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One of the world's most recognizable shoe and sporting brands, Puma, has announced this week that it has set a target to reduce its greenhouse gas emissions by 35% by 2030, a target which has been approved by the Science Based Target initiative (SBTi). 

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Puma Commits To 35% Reduction Of Its GHG Emissions By 2030

One of the world’s most recognizable shoe and sporting brands, Puma, has announced this week that it has set a target to reduce its greenhouse gas emissions by 35% by 2030, a target which has been approved by the Science Based Target initiative (SBTi). 

One of the world’s most recognizable shoe and sporting brands, Puma, has announced this week that it has set a target to reduce its greenhouse gas emissions by 35% by 2030, a target which has been approved by the Science Based Target initiative (SBTi).

Image Credit: Robert Ashcroft/ PUMA

The German-based multinational casual- and sporting-wear company announced on Tuesday that it had committed to reducing emissions from owned and operated facilities as well as its energy needs — its Scope 1 and 2 emissions — by 35% by 2030 based on a 2017 baseline. Puma will also aim to reduce its Scope 3 emissions by 60% per million-Euro in sales between 2017 and 2030.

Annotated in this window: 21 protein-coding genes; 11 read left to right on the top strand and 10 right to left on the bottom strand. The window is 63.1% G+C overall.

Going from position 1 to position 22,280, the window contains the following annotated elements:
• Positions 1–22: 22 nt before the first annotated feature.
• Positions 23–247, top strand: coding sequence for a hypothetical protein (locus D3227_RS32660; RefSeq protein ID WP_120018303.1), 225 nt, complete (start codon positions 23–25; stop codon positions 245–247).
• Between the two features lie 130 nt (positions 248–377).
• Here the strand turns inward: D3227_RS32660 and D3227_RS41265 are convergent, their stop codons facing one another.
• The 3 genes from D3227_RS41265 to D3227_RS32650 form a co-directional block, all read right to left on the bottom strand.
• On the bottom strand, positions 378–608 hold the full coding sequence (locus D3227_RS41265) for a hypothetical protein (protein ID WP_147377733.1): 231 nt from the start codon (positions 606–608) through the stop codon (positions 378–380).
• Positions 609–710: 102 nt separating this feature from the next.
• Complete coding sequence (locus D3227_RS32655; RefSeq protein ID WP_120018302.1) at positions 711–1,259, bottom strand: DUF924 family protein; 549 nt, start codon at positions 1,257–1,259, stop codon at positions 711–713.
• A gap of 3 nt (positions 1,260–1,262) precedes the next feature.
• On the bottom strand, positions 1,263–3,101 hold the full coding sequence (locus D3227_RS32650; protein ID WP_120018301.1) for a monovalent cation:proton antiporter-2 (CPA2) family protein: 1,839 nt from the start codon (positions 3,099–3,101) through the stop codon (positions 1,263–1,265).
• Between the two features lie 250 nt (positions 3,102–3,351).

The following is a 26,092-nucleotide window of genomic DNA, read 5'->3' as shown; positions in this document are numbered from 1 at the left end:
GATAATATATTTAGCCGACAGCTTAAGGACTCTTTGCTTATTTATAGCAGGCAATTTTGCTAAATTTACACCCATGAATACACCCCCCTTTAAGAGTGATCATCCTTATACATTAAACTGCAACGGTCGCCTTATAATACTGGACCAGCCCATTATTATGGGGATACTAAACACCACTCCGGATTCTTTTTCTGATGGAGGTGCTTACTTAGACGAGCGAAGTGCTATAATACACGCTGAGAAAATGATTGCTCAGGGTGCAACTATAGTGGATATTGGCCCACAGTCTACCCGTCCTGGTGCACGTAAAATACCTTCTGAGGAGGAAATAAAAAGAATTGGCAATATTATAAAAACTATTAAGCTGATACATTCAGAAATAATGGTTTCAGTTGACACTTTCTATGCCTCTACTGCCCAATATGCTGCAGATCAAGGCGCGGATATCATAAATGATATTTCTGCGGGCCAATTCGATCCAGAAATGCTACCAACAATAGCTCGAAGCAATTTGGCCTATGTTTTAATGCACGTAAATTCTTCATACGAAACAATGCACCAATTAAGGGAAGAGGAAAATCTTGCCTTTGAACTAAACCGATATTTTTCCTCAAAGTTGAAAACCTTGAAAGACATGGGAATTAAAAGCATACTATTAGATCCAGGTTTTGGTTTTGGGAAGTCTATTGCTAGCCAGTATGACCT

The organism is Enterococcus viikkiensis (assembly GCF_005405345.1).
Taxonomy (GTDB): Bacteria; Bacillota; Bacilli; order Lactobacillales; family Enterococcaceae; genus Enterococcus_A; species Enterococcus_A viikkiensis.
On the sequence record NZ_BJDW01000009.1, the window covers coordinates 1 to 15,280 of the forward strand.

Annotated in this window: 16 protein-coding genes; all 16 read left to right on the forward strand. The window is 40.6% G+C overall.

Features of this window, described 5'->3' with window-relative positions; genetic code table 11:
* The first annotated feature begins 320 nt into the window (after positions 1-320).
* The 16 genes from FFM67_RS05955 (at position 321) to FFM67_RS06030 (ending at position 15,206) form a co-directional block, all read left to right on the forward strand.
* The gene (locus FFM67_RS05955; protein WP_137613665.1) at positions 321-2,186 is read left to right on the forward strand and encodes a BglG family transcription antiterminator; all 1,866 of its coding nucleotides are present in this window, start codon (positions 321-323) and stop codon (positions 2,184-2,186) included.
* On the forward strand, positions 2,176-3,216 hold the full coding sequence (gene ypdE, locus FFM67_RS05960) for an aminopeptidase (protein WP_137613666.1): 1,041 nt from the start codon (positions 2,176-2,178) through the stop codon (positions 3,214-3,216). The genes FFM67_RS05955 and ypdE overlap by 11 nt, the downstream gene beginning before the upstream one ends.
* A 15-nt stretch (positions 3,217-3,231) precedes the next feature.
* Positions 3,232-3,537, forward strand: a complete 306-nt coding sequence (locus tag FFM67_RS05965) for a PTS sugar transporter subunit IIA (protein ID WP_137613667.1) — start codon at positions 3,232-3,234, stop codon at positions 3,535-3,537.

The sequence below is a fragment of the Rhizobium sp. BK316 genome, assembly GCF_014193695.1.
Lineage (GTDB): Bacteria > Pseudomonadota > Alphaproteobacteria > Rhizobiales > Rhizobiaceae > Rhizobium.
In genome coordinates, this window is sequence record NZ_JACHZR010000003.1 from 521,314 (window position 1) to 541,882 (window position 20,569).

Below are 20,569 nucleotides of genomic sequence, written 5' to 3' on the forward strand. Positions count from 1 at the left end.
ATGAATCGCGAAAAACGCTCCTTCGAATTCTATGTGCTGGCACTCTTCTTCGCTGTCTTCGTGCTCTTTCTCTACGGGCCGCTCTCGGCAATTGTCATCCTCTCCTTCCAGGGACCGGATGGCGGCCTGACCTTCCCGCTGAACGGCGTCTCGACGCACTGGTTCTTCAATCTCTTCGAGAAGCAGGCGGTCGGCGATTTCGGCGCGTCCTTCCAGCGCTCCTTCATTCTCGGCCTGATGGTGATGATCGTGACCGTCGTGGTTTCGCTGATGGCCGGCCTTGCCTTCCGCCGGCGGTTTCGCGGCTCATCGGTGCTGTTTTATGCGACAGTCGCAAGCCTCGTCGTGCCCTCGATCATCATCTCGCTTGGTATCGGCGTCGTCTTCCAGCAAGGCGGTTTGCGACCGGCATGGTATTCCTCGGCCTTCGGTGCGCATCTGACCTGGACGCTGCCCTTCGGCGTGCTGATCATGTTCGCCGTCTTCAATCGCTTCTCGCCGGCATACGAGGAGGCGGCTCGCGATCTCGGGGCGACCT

“Recent scientific reports have highlighted the need for urgent action, as global warming is happening at a faster pace than previously anticipated,” said Stefan Seidel, PUMA’s Head of Corporate Sustainability. “That is why PUMA wants to be a part of the solution by setting a bold path towards reducing greenhouse gas emissions.”

The company’s targets have been approved by the Science Based Target initiative, which serves to define and promote best-practices in science-based target setting, independent assessing and approving companies’ targets, and offering guidance and advance.

“We know that the fashion industry has a significant impact on the environment, but rapid growth in global apparel and footwear production shows no signs of slowing,” said Cynthia Cummis, Director of Private Sector Climate Mitigation at World Resources Institute (WRI), one of the SBTi partners. “We need more companies in the industry to follow PUMA’s lead and pursue comprehensive strategies to decarbonize and do their part to prevent catastrophic climate change.”

This brings the number of companies around the world working towards targets approved by the Science Based Target initiative up to 569, up from over 480 companies in September of 2018.

 
 
 
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